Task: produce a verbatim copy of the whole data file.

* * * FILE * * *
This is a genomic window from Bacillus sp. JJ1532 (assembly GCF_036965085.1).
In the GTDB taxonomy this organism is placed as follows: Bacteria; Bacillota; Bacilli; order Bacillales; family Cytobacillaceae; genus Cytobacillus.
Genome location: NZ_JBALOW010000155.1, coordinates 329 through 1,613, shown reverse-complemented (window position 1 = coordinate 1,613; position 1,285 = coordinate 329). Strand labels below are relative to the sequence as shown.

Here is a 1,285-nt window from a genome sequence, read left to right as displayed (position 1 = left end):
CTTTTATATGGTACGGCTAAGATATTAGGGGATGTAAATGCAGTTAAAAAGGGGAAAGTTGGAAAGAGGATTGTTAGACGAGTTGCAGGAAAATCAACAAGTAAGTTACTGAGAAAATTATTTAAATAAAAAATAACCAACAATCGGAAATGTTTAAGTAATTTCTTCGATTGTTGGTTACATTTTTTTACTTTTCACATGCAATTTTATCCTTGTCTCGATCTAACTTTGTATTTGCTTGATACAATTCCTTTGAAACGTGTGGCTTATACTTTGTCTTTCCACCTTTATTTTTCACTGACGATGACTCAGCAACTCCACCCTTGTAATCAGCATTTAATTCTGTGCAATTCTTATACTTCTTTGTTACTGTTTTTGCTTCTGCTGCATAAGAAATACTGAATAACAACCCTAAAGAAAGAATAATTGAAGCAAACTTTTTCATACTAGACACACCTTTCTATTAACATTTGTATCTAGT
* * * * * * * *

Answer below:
This is a genomic window from Bacillus sp. JJ1532 (assembly GCF_036965085.1).
In the GTDB taxonomy this organism is placed as follows: Bacteria; Bacillota; Bacilli; order Bacillales; family Cytobacillaceae; genus Cytobacillus.
Genome location: NZ_JBALOW010000155.1, coordinates 329 through 1,613, shown reverse-complemented (window position 1 = coordinate 1,613; position 1,285 = coordinate 329). Strand labels below are relative to the sequence as shown.

Here is a 1,285-nt window from a genome sequence, read left to right as displayed (position 1 = left end):
CTTTTATATGGTACGGCTAAGATATTAGGGGATGTAAATGCAGTTAAAAAGGGGAAAGTTGGAAAGAGGATTGTTAGACGAGTTGCAGGAAAATCAACAAGTAAGTTACTGAGAAAATTATTTAAATAAAAAATAACCAACAATCGGAAATGTTTAAGTAATTTCTTCGATTGTTGGTTACATTTTTTTACTTTTCACATGCAATTTTATCCTTGTCTCGATCTAACTTTGTATTTGCTTGATACAATTCCTTTGAAACGTGTGGCTTATACTTTGTCTTTCCACCTTTATTTTTCACTGACGATGACTCAGCAACTCCACCCTTGTAATCAGCATTTAATTCTGTGCAATTCTTATACTTCTTTGTTACTGTTTTTGCTTCTGCTGCATAAGAAATACTGAATAACAACCCTAAAGAAAGAATAATTGAAGCAAACTTTTTCATACTAGACACACCTTTCTATTAACATTTGTATCTAGT